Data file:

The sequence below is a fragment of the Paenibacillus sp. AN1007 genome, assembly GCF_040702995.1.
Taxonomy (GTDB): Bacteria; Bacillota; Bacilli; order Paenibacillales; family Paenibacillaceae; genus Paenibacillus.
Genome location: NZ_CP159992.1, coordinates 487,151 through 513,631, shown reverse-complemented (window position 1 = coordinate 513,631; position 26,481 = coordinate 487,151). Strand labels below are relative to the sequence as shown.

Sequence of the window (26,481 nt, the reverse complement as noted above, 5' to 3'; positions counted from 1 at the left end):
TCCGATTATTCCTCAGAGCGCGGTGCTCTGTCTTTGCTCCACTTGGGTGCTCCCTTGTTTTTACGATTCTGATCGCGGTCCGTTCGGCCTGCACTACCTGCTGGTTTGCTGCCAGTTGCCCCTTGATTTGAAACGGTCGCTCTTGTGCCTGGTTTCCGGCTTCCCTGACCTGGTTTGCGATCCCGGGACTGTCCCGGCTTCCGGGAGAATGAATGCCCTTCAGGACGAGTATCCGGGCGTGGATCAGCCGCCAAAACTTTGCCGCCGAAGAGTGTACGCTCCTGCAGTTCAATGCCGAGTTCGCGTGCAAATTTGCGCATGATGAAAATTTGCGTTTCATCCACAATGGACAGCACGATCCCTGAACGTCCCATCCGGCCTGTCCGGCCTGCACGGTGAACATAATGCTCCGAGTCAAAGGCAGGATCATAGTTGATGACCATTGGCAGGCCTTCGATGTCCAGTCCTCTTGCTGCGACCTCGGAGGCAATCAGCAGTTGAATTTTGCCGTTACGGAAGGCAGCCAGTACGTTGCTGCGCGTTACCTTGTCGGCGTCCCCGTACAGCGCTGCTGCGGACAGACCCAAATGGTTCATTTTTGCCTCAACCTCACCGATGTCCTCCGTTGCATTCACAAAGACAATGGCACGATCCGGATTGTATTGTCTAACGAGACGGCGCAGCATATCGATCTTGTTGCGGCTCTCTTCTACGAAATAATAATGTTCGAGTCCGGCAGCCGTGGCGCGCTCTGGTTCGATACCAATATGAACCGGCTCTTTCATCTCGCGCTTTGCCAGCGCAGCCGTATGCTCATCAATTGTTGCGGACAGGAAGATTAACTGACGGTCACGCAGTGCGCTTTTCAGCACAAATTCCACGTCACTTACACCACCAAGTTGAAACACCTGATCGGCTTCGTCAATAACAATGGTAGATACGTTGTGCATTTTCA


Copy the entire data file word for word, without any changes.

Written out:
The sequence below is a fragment of the Paenibacillus sp. AN1007 genome, assembly GCF_040702995.1.
Taxonomy (GTDB): Bacteria; Bacillota; Bacilli; order Paenibacillales; family Paenibacillaceae; genus Paenibacillus.
Genome location: NZ_CP159992.1, coordinates 487,151 through 513,631, shown reverse-complemented (window position 1 = coordinate 513,631; position 26,481 = coordinate 487,151). Strand labels below are relative to the sequence as shown.

Sequence of the window (26,481 nt, the reverse complement as noted above, 5' to 3'; positions counted from 1 at the left end):
TCCGATTATTCCTCAGAGCGCGGTGCTCTGTCTTTGCTCCACTTGGGTGCTCCCTTGTTTTTACGATTCTGATCGCGGTCCGTTCGGCCTGCACTACCTGCTGGTTTGCTGCCAGTTGCCCCTTGATTTGAAACGGTCGCTCTTGTGCCTGGTTTCCGGCTTCCCTGACCTGGTTTGCGATCCCGGGACTGTCCCGGCTTCCGGGAGAATGAATGCCCTTCAGGACGAGTATCCGGGCGTGGATCAGCCGCCAAAACTTTGCCGCCGAAGAGTGTACGCTCCTGCAGTTCAATGCCGAGTTCGCGTGCAAATTTGCGCATGATGAAAATTTGCGTTTCATCCACAATGGACAGCACGATCCCTGAACGTCCCATCCGGCCTGTCCGGCCTGCACGGTGAACATAATGCTCCGAGTCAAAGGCAGGATCATAGTTGATGACCATTGGCAGGCCTTCGATGTCCAGTCCTCTTGCTGCGACCTCGGAGGCAATCAGCAGTTGAATTTTGCCGTTACGGAAGGCAGCCAGTACGTTGCTGCGCGTTACCTTGTCGGCGTCCCCGTACAGCGCTGCTGCGGACAGACCCAAATGGTTCATTTTTGCCTCAACCTCACCGATGTCCTCCGTTGCATTCACAAAGACAATGGCACGATCCGGATTGTATTGTCTAACGAGACGGCGCAGCATATCGATCTTGTTGCGGCTCTCTTCTACGAAATAATAATGTTCGAGTCCGGCAGCCGTGGCGCGCTCTGGTTCGATACCAATATGAACCGGCTCTTTCATCTCGCGCTTTGCCAGCGCAGCCGTATGCTCATCAATTGTTGCGGACAGGAAGATTAACTGACGGTCACGCAGTGCGCTTTTCAGCACAAATTCCACGTCACTTACACCACCAAGTTGAAACACCTGATCGGCTTCGTCAATAACAATGGTAGATACGTTGTGCATTTTCA